Another month has come to an end. We began the month by heading up to Cayuga and launching The Pearl. It was a bit startling that spring was a little slower to arrive on the lake. It’s only 120 miles north, but the trees were nowhere near as green. 
I think this is the warmest it’s been for us to prepare the boat. Not that we do a lot to get her ready. In fact less than 24 hours after arriving at Beacon Bay Marina and removing her winter covering, The Pearl was securely tied to her summer home. Let the season begin. 

It didn’t take long to get the cover off the boat and our things loaded on the boat. Luckily this year we have the house to store a lot of our stuff.
After our work we went out to eat at 84 Fall in Seneca Falls. Seafood Risotto and Pan Seared Salmon

We were welcomed back to the boat with a beautiful sunset. 

Launch day was beautiful.

Off to Allan Treman State Marina.

While Stan moves the boat to the south end of the lake I like to drive up to Lake Ontario to pick up rocks that I turn into art.

I picked up three large bags of rocks.

A few of the rocks I’ve painted on the rocks I picked up.

We’ve had a mix of beautiful spring weather and what we consider winter weather. One day is warm in the 70 to low 80s and the next the high was in the 50s. But summer is slowly arriving and we do love it up here.  

The sunsets aren’t quite as pretty here as they are in Texas, but every once in a while they are beautiful.

Stan messed up his foot a little so we haven’t been able to go hiking…instead we’ve had picnics at our favorite winery. Sheldrake is a wonderful place to spend an afternoon.

We spent Mother’s Day at Kyle’s. It was a fun day with good food and lots of laughs.

These kids always bring us smiles.

My beautiful Mother’s Day flowers.

Our yard seems to change by the day. The flower beds look like a jungle now full of all sorts of beautiful flowers.
Ornamental Onion, Purple Clematis, Rhododendron, European Columbine, Cinqquefoil, Greater Burdock, Geranium and a pink European Columbine.
This is the very first time we’ve seen a Golden Tortoise Beetle. There were three but by the time I got my phone one had flown away.

The new addition to the house is a basketball goal for Graham. He was very good and we had a wonderful time playing with him.

The weekend after Mother’s Day the girls had their dance recital. They hold it at a winery not too far from Lewisburg. The girls did great and we loved seeing them dance. After the recital practice we had dinner…Graham loves hamburgers.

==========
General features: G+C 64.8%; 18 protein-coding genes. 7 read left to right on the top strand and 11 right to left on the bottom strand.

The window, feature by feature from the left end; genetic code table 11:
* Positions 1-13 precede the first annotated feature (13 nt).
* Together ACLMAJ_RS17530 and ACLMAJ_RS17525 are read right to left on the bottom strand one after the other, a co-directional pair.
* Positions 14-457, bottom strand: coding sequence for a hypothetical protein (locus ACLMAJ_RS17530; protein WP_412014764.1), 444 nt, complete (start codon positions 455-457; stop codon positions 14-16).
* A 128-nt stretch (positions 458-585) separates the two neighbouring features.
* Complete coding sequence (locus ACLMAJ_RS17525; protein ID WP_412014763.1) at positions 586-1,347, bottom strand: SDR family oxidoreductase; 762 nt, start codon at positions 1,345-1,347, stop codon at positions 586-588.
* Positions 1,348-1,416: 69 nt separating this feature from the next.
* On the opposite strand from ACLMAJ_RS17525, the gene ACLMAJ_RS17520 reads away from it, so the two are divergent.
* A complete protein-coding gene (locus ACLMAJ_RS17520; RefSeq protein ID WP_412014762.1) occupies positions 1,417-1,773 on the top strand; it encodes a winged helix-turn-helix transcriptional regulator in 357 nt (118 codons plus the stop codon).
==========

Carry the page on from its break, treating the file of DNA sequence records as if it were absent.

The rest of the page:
Another place we like to go to on a beautiful day is the Ithaca Beer Co. A great place too relax, have a beer and enjoy a good pizza.

We do enjoy sitting on the flybridge…in the mornings and evenings. The marina seems to be slow filling up this summer.

We also like taking our little runabout up the inlet to the Ithaca Farmers Market. It’s a good place to watch people and their food offerings are very international, but we seldom buy fresh vegetables here because they are very pricey.

May 20-22 Hattie’s Visit

“Grandchildren are the dots that connect the lines from generation to generation.” – Lois Wyse


This will be Hattie’s last May visit…she starts kindergarten in the fall. She’s so excited and so ready. We love these one on one visits with the Grands. We have a chance to really get to know them. Hattie has grown up so much in the last three years, she’s smart, energetic and she says the funniest things. We were entertained the whole visit.

On our way to the lake.
Hattie knows how to make the trip shorter…take a nap.
We stayed busy the whole time she was with us. The first day we ran to the store to stock up on all Hattie’s favorites, then she helped Stan bring our little boat from winter storage to the marina. The rest of the day was filled with riding bikes, dancing, climbing rocks and making new friends with marina dogs.

Captain Hattie

She had so much fun riding around the parking lot.

There are so many people and dogs to meet at the marina.

Hattie dancing to her own music…she was putting on a show for us.
Our second day was beautiful so we spent time at Taughannock Falls State Park. We played on the playground and along the lake…looking for treasures. Then enjoyed a picnic before coming back to the boat for a little rest and riding bikes again. After dinner we went out for ice cream. We also stopped and checked out Taughannock Falls. She was very impressed.

Hattie had fun looking at all kinds of treasures…shells, sea glass and jewelry.

Hattie loves to climb…she’s a really mountain goat.

Lunch at the park on the lake.

Summer means ice cream and that also means sprinkles for Hattie.

More things to climb on.

A visit to Taughannoock Falls.

Our last morning was spent at the Ithaca Children’s Garden. She really had fun climbing, swinging and exploring. Our tradition is to stop for lunch and the way home at the Jolly Trolley in Dushore. It breaks up the trip and it’s a fun place to eat.

Fun at the Children’s Garden.

Playing school

Lunch at Jolly Trolley.